Dennis Peter Ouma speaks with authority, exuding knowledge. He is one man who will leave you shaking your head in awe at the passion and energy by which he goes about his advocacy for people with disabilities (PWDs), a cause to which he has unflinchingly devoted himself for the last eight years.
The 35-year-old has been confined to a wheelchair for the last 12 years. God saved him from the clutches of death following a nasty accident which left him incapacitated after sustaining a spinal cord injury. He has since been undergoing physiotherapy but his condition hasn’t improved, unless a divine miracle happens to him.
At the time of the accident, he was 23-years-old, working at Entebbe International Airport as team leader, Passenger Services, and at the same time in his third year pursuing a Bachelors of Commerce (external programme). After the accident, he couldn’t complete his studies.
The lurid experience of paralysis, which robbed him of the use of his legs, hands, among other body functions, has given him a strong resolve to live and catch up on his life dreams. His is a story of overcoming despair, having overcome death by the grace of God, to living out the full potential.
This is the common narrative countless others the world over would go through since time immemorial; the story of a good beginning being rudely distorted by an accident or other incidents, condemning one to the heap of statistics of PWDs, although others were born that way.
Rising from despair
However, it is only through taking full cognizance of the truism that ‘disability is not inability’ that one could rise from the ashes of despair to find hope and meaning in life. Whatever does not kill you should not invalidate your resolve to live and achieve your dreams and aspirations.
It is the same truism that has kept Ouma’s candle burning for the last 12 years. While listening to him, you will hear the story of a man with a mission and clarity of purpose.
A man who believes in himself, including his abilities that every time he goes to sleep, he will dream seeing himself one day walking on his feet again much as fate may have condemned him to a wheelchair!
“One thing I had to do was remind myself that I am not yet dead. I had to tell my inner self that I wanted to live and I had a dream to accomplish. Life has not been easy, but it is my determination to push on with hope that keeps me going up to date,” he says.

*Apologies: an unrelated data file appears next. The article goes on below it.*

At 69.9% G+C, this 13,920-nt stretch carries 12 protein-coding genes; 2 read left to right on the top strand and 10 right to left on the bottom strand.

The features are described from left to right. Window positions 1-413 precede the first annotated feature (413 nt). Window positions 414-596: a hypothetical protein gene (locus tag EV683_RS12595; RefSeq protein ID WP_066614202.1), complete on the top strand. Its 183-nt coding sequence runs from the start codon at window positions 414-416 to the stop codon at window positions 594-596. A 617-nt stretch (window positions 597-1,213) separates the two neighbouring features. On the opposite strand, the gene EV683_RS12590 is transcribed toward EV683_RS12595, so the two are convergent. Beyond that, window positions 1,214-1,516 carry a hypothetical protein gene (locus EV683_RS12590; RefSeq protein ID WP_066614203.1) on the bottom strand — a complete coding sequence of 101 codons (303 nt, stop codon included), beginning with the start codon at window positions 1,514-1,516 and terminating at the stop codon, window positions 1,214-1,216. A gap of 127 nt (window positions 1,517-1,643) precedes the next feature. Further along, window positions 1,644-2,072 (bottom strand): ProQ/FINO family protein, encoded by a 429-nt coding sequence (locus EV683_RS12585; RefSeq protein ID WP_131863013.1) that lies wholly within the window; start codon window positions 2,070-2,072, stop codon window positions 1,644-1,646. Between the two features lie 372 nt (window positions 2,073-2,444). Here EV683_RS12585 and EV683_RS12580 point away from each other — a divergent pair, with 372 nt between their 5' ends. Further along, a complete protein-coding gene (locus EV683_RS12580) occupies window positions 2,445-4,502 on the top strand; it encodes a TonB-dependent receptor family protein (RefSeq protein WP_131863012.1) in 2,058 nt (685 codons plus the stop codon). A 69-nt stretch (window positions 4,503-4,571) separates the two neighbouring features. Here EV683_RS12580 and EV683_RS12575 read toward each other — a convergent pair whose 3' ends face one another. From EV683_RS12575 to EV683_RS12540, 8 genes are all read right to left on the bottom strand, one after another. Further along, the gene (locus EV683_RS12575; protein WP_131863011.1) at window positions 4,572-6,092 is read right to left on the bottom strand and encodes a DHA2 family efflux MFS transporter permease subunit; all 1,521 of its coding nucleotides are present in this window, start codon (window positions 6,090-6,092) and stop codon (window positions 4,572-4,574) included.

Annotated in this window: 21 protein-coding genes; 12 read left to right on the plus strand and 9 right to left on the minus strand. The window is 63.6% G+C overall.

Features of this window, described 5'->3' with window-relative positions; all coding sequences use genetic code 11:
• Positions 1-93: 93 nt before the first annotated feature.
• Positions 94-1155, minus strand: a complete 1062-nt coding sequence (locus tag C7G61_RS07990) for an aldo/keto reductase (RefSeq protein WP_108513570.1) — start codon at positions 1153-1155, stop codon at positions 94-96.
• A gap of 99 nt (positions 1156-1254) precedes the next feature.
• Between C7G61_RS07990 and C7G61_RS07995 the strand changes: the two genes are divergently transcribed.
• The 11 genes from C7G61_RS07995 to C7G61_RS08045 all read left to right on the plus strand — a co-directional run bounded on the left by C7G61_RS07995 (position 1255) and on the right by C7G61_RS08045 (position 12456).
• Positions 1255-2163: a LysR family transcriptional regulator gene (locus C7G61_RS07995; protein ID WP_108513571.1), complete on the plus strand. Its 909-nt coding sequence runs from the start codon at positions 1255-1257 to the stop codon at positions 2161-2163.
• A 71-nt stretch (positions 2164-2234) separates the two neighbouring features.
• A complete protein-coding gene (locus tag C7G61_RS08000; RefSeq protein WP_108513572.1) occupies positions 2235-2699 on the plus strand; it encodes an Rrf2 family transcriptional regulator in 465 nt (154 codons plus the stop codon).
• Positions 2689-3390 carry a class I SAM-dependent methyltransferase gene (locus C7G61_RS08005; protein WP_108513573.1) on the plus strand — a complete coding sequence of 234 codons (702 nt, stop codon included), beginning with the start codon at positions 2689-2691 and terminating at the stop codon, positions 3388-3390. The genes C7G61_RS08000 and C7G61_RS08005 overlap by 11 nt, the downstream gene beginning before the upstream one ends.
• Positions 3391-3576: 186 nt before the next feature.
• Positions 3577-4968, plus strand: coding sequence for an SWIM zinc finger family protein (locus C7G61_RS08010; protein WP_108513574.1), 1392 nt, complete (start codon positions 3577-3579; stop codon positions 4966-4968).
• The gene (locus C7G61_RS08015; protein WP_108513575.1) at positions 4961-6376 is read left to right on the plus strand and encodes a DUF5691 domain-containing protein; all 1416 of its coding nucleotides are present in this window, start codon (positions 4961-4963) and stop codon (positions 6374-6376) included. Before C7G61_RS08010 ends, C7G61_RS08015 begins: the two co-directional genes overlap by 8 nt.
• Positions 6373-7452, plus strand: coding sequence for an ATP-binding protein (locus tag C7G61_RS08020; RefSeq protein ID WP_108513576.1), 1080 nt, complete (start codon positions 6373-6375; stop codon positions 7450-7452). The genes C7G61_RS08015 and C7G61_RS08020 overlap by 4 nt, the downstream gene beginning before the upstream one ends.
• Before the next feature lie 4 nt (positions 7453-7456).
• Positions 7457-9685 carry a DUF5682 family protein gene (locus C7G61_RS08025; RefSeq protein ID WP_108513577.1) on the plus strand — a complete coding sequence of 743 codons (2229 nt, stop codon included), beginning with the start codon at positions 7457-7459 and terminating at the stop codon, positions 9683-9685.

The determination to accomplish his dreams saw Ouma going back to school at Makerere University.
“Fast forward, in 2018, I applied for reinstatement and the Makerere University Kampala Board reviewed my application, after which they resolved to have me reinstated to complete the fourth year despite my disability. This was also after several rejections from various universities in my attempt to pursue a Law degree. Reason for rejection is that I was too disabled, unable to support by myself and ascend the stairs to the lecture rooms.
Ouma’s powerful oratory skills and advocacy for PWDs has defined him as an alternative voice championing the rights of the marginalised.
“PWDs are a big community in Uganda. We are more than six million people, representing about 12.4 per cent of the total population, boasting a constituency of four million registered voters. Our numbers are huge enough to decide the outcome of an election, and yet government hasn’t paid attention to the critical issues of the PWDs. Day by day, we continue to endure some of the most horrid tales of marginalisation. Some people, including our leaders, think we do not matter in society,” he says with a tinge of exasperation.
“I cannot begin to mention the countless challenges, the inaccessible environments, the insurmountable exclusion PWDs continue to face in this country, and yet do so without a voice that is critical enough to address the growing challenges of the day, without fear or favour, from a practical solutions perspective,” he adds.
Ouma says many PWDs live in rural areas in abject poverty without any reasonable government intervention to better their lives.
“For instance, the PWDs are acutely discriminated in the share of the government social development grants for special interest groups. The youth and women groups are given huge disbursements in the range of Shs20m to Shs50m per group, while the PWDs groups receive not more than Shs2m,” he says.
Ouma is also appalled by the Electoral Commission (EC) revised 2021 electoral roadmap, which calls for scientific campaigns. This, Ouma says, doesn’t address the concerns of PWDs.
“The blind cannot watch TV, the deaf cannot listen to radio, and many cannot access social media to follow the campaigns, so the EC should do an inclusive roadmap which doesn’t discriminate the PWDs,” he says.
Ouma asserts that the biggest blame may not go to the government as the primary reason why the PWDs community may not be adequately catered for in the government mainstream planning, budgeting and policy dissemination, but lack of clear-cut thoughtful and selfless leadership that is passionately committed to the PWDs agenda.
“Some of our leaders, especially among the PWD community, have failed to inspire any real change. We continue to voice out our concerns, including writing several petitions to be adopted in legislation but no one ever listens to us,” he says.
He continues: “There has been and still is a big disconnect between government or policy makers and the PWDs community. For instance, whenever government originates mass programmes, none of these programmes is specifically earmarked for PWDs. We are never consulted on any matter, despite the fact that we have representatives at all levels.”
Ouma went to Jinja College for his O-Level, and thereafter proceeded to Kololo SS for A-Level, where he ran a fierce campaign that saw him elected as head prefect in 2002.